When considering environmental impacts of onshore oil and gas activities, two of the most important factors to consider are groundwater and air quality.
Water covers 71% of the earth’s surface, but 96.5% of that is found in oceans and seas. Only 2.5% is fresh water, and almost 99% of that is ice.
Pure, fresh water found in underground aquifers is therefore of enormous importance, and communities, governments and resource companies are keenly interested in the health of our groundwater supplies.
Methane is one of the most potent greenhouse gases on earth and it has increased by about 150% since 1760, when the Industrial Revolution began.
It’s also one of the main components of natural gas, so it’s vitally important that gas exploration and production is done properly to avoid additional large amounts of methane being released into the atmosphere.
The aim of the study was to firstly figure out the best way to actually monitor and measure groundwater and methane levels on a regional scale and then to take some measurements. The results will help provide important baseline groundwater and methane monitoring data for the northern Perth Basin and protocols for use by all groundwater users.
The study was conducted collaboratively by the Commonwealth Scientific and Industrial Research Organisation (CSIRO), the Department of Mines, Industry Regulation and Safety (DMIRS) (then the Department of Mines and Petroleum, or DMP) and the University of Western Australia (UWA). Four onshore gas companies jointly funded the study – Latent Petroleum, AWE Limited, Origin Energy and Norwest Energy.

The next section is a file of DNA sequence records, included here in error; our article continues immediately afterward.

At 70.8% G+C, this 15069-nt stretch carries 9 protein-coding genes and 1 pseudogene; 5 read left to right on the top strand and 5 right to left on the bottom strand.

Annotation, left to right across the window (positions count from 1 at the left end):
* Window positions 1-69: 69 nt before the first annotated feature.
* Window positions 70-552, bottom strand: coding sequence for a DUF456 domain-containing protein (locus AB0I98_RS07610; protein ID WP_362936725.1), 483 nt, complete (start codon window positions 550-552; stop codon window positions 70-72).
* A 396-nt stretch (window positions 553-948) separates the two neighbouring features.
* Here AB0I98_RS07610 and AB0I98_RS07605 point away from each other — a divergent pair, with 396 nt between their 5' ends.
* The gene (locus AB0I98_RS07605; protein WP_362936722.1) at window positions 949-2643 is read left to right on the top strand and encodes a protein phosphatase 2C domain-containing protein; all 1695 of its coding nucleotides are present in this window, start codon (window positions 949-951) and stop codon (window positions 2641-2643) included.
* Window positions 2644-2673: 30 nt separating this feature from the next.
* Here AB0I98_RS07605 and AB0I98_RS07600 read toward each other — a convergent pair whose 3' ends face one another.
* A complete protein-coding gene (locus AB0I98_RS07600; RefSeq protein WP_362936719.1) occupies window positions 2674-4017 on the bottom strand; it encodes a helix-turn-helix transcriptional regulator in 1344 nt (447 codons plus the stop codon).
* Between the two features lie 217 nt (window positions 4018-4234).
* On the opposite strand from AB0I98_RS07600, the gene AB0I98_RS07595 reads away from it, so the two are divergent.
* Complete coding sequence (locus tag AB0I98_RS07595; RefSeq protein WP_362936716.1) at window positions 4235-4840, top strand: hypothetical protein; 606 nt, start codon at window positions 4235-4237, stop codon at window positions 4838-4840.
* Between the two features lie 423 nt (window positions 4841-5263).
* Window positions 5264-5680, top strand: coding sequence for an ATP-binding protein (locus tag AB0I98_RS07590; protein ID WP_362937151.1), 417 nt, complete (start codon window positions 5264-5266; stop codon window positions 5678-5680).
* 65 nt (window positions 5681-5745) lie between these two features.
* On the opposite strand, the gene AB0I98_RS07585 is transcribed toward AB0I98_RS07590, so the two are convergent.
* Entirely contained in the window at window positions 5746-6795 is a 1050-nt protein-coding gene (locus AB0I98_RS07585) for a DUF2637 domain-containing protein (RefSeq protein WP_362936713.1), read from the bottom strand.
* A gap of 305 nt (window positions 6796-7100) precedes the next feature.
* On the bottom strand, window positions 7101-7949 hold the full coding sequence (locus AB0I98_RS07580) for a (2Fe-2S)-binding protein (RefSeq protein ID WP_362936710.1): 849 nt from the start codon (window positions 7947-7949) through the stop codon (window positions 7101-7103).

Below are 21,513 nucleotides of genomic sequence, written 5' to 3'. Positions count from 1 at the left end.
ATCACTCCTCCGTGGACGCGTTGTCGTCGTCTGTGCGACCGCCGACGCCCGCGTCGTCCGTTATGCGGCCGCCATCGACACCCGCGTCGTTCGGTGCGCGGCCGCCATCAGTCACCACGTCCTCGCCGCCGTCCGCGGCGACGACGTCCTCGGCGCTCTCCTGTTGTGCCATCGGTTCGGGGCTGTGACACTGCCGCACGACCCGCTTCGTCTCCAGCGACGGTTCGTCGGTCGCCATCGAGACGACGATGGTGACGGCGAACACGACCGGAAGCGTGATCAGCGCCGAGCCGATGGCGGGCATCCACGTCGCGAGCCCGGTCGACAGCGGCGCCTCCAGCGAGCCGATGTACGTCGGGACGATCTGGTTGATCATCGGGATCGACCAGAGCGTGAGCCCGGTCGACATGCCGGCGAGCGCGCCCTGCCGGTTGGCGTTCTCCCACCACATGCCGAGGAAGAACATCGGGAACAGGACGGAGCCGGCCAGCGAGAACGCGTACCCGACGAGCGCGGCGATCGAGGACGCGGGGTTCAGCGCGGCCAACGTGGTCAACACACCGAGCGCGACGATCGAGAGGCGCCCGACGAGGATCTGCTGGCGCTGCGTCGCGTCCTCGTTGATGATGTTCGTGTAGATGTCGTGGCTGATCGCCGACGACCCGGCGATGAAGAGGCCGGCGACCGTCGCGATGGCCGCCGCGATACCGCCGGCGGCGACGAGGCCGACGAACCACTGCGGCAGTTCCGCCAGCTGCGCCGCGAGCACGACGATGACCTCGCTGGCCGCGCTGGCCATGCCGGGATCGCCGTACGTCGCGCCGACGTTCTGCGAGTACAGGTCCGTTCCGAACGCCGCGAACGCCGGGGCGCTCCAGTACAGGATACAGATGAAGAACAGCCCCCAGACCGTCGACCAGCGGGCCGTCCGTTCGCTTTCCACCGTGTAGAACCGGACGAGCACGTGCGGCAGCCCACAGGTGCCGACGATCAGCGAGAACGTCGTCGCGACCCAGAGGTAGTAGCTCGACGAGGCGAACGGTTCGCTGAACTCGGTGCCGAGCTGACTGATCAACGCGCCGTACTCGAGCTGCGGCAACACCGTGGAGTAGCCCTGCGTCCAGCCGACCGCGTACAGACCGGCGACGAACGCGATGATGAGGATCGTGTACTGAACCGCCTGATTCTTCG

The current state of groundwater
The study concluded that groundwater levels have remained reasonably consistent across the area since 2007. The two major aquifers in the area – the Leederville-Parmelia Aquifer and the Yarragadee Aquifer require more data to make a firm conclusion about the local groundwater level trends.
Researchers identified 1,896 registered bores in the area, but only a few came with water-level data, salinity data or both. Only 231 could be specifically linked to an aquifer. Within the permit areas, the study found that most of the available groundwater data has been provided through water sampling conducted by the resources sector. To gain a comprehensive understanding CSIRO recommends more monitoring of the key aquifers in the Perth Basin. This monitoring and data contribution could be assisted by a range of other groundwater users such as agriculture.
Over time the number of bores being measured has decreased, but of the bores being measured, more data has been collected.
CSIRO has recommended that more water-level loggers and monitoring bores are installed so the aquifers can be more accurately assessed.
The current state of methane
This is similar to levels found at the CSIRO greenhouse gas monitoring station at Cape Grim in Tasmania. Cape Grim is considered to be one of the cleanest air sources in the world and is regularly used by scientists as a reference point.
Researchers recommended that further studies are done to measure how methane is impacted by production facilities, towns, lakes, petroleum wells, cattle and microbes in the area. Stage 2 of the study is being planned and funding is being finalised.